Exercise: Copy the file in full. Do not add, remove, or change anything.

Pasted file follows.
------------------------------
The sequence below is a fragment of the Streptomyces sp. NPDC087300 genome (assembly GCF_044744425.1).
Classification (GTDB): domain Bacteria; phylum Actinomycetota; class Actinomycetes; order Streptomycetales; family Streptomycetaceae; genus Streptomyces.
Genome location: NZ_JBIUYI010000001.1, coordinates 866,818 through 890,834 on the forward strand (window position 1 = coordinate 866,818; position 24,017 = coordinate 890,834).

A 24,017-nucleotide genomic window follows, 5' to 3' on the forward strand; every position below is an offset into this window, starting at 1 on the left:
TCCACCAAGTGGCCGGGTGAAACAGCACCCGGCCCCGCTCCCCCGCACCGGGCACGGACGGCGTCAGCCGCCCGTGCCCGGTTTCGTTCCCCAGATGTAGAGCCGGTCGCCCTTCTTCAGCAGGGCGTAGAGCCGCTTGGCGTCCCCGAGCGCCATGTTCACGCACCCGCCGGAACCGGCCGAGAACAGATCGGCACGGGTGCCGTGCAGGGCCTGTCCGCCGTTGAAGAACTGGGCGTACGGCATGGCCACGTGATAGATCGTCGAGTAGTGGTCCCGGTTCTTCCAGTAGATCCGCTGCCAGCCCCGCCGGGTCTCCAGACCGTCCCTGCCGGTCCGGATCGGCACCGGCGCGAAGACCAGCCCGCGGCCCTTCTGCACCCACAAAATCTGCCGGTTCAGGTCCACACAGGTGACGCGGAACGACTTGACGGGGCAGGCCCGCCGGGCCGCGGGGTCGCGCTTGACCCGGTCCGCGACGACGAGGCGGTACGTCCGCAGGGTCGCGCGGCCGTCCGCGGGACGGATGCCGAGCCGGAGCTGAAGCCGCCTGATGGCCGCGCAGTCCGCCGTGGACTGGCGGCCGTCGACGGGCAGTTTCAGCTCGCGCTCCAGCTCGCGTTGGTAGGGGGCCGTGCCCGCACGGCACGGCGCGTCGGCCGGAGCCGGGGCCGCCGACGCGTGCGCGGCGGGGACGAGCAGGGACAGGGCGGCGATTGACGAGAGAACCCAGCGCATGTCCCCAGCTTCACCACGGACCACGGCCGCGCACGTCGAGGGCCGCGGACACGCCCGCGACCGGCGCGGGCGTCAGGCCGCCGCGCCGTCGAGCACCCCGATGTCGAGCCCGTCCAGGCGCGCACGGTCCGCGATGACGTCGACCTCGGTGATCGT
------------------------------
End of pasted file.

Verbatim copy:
The sequence below is a fragment of the Streptomyces sp. NPDC087300 genome (assembly GCF_044744425.1).
Classification (GTDB): domain Bacteria; phylum Actinomycetota; class Actinomycetes; order Streptomycetales; family Streptomycetaceae; genus Streptomyces.
Genome location: NZ_JBIUYI010000001.1, coordinates 866,818 through 890,834 on the forward strand (window position 1 = coordinate 866,818; position 24,017 = coordinate 890,834).

A 24,017-nucleotide genomic window follows, 5' to 3' on the forward strand; every position below is an offset into this window, starting at 1 on the left:
TCCACCAAGTGGCCGGGTGAAACAGCACCCGGCCCCGCTCCCCCGCACCGGGCACGGACGGCGTCAGCCGCCCGTGCCCGGTTTCGTTCCCCAGATGTAGAGCCGGTCGCCCTTCTTCAGCAGGGCGTAGAGCCGCTTGGCGTCCCCGAGCGCCATGTTCACGCACCCGCCGGAACCGGCCGAGAACAGATCGGCACGGGTGCCGTGCAGGGCCTGTCCGCCGTTGAAGAACTGGGCGTACGGCATGGCCACGTGATAGATCGTCGAGTAGTGGTCCCGGTTCTTCCAGTAGATCCGCTGCCAGCCCCGCCGGGTCTCCAGACCGTCCCTGCCGGTCCGGATCGGCACCGGCGCGAAGACCAGCCCGCGGCCCTTCTGCACCCACAAAATCTGCCGGTTCAGGTCCACACAGGTGACGCGGAACGACTTGACGGGGCAGGCCCGCCGGGCCGCGGGGTCGCGCTTGACCCGGTCCGCGACGACGAGGCGGTACGTCCGCAGGGTCGCGCGGCCGTCCGCGGGACGGATGCCGAGCCGGAGCTGAAGCCGCCTGATGGCCGCGCAGTCCGCCGTGGACTGGCGGCCGTCGACGGGCAGTTTCAGCTCGCGCTCCAGCTCGCGTTGGTAGGGGGCCGTGCCCGCACGGCACGGCGCGTCGGCCGGAGCCGGGGCCGCCGACGCGTGCGCGGCGGGGACGAGCAGGGACAGGGCGGCGATTGACGAGAGAACCCAGCGCATGTCCCCAGCTTCACCACGGACCACGGCCGCGCACGTCGAGGGCCGCGGACACGCCCGCGACCGGCGCGGGCGTCAGGCCGCCGCGCCGTCGAGCACCCCGATGTCGAGCCCGTCCAGGCGCGCACGGTCCGCGATGACGTCGACCTCGGTGATCGT